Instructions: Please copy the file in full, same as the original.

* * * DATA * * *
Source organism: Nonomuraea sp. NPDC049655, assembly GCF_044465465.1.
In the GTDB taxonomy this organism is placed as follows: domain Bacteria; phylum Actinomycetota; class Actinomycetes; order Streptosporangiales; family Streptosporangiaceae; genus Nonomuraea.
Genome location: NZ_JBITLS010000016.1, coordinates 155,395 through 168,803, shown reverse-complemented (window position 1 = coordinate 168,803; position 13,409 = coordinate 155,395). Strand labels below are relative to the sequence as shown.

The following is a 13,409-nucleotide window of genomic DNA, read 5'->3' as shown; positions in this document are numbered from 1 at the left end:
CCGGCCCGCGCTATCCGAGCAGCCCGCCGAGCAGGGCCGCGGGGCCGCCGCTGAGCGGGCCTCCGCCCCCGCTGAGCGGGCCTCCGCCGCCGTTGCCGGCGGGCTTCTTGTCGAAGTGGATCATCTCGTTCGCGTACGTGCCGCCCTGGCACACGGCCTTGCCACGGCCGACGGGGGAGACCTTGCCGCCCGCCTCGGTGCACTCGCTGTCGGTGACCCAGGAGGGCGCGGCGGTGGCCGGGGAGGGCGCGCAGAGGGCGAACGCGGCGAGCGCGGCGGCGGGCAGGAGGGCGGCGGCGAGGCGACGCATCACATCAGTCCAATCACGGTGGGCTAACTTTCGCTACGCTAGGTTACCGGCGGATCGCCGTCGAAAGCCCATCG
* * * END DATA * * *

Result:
Source organism: Nonomuraea sp. NPDC049655, assembly GCF_044465465.1.
In the GTDB taxonomy this organism is placed as follows: domain Bacteria; phylum Actinomycetota; class Actinomycetes; order Streptosporangiales; family Streptosporangiaceae; genus Nonomuraea.
Genome location: NZ_JBITLS010000016.1, coordinates 155,395 through 168,803, shown reverse-complemented (window position 1 = coordinate 168,803; position 13,409 = coordinate 155,395). Strand labels below are relative to the sequence as shown.

The following is a 13,409-nucleotide window of genomic DNA, read 5'->3' as shown; positions in this document are numbered from 1 at the left end:
CCGGCCCGCGCTATCCGAGCAGCCCGCCGAGCAGGGCCGCGGGGCCGCCGCTGAGCGGGCCTCCGCCCCCGCTGAGCGGGCCTCCGCCGCCGTTGCCGGCGGGCTTCTTGTCGAAGTGGATCATCTCGTTCGCGTACGTGCCGCCCTGGCACACGGCCTTGCCACGGCCGACGGGGGAGACCTTGCCGCCCGCCTCGGTGCACTCGCTGTCGGTGACCCAGGAGGGCGCGGCGGTGGCCGGGGAGGGCGCGCAGAGGGCGAACGCGGCGAGCGCGGCGGCGGGCAGGAGGGCGGCGGCGAGGCGACGCATCACATCAGTCCAATCACGGTGGGCTAACTTTCGCTACGCTAGGTTACCGGCGGATCGCCGTCGAAAGCCCATCG